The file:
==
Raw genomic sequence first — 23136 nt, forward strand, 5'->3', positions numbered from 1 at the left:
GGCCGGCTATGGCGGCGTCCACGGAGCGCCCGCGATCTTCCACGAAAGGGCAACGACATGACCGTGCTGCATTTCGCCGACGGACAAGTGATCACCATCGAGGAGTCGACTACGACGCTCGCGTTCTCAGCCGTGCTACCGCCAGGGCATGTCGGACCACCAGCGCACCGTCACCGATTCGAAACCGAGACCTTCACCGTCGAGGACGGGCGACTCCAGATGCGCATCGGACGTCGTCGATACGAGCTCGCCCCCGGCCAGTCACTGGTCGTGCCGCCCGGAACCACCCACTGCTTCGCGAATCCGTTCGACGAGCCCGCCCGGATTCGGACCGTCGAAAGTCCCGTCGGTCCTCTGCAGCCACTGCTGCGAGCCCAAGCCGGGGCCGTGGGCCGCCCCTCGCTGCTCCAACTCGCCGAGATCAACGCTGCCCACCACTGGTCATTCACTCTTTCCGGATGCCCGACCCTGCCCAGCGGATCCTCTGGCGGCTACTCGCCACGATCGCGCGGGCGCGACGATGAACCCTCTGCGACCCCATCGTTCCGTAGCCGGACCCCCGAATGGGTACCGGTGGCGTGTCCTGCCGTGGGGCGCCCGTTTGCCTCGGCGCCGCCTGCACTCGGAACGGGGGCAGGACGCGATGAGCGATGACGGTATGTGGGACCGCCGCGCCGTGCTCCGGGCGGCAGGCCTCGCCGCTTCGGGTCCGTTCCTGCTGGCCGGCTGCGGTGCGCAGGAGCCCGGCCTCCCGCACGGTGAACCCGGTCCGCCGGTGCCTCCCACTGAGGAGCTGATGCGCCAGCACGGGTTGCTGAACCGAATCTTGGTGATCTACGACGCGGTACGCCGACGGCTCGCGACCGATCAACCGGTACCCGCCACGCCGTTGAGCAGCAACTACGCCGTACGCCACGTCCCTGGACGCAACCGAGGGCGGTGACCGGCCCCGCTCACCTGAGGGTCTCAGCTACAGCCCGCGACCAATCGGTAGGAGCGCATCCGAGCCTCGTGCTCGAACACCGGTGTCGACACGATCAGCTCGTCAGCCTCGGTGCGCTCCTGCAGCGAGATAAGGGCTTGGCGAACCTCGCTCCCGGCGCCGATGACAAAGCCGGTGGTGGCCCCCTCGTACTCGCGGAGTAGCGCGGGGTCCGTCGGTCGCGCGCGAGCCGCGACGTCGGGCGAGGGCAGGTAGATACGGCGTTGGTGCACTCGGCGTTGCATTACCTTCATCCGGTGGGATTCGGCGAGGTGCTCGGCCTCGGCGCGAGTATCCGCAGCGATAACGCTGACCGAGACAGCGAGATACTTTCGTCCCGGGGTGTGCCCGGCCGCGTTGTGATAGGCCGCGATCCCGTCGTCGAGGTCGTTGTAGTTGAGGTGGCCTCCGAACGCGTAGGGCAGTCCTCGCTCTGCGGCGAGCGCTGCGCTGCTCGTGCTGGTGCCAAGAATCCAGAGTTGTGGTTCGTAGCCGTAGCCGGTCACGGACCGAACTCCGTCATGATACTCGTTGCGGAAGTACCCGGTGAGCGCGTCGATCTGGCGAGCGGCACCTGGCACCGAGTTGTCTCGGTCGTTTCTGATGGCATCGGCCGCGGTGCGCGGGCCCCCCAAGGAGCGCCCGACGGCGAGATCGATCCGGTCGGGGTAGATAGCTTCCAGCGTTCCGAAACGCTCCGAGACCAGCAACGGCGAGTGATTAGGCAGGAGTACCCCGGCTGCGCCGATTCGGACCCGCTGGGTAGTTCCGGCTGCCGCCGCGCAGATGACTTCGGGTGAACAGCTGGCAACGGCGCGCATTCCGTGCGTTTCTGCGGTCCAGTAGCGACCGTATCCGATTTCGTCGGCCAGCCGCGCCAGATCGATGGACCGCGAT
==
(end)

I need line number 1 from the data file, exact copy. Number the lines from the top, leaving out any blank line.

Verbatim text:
Raw genomic sequence first — 23136 nt, forward strand, 5'->3', positions numbered from 1 at the left: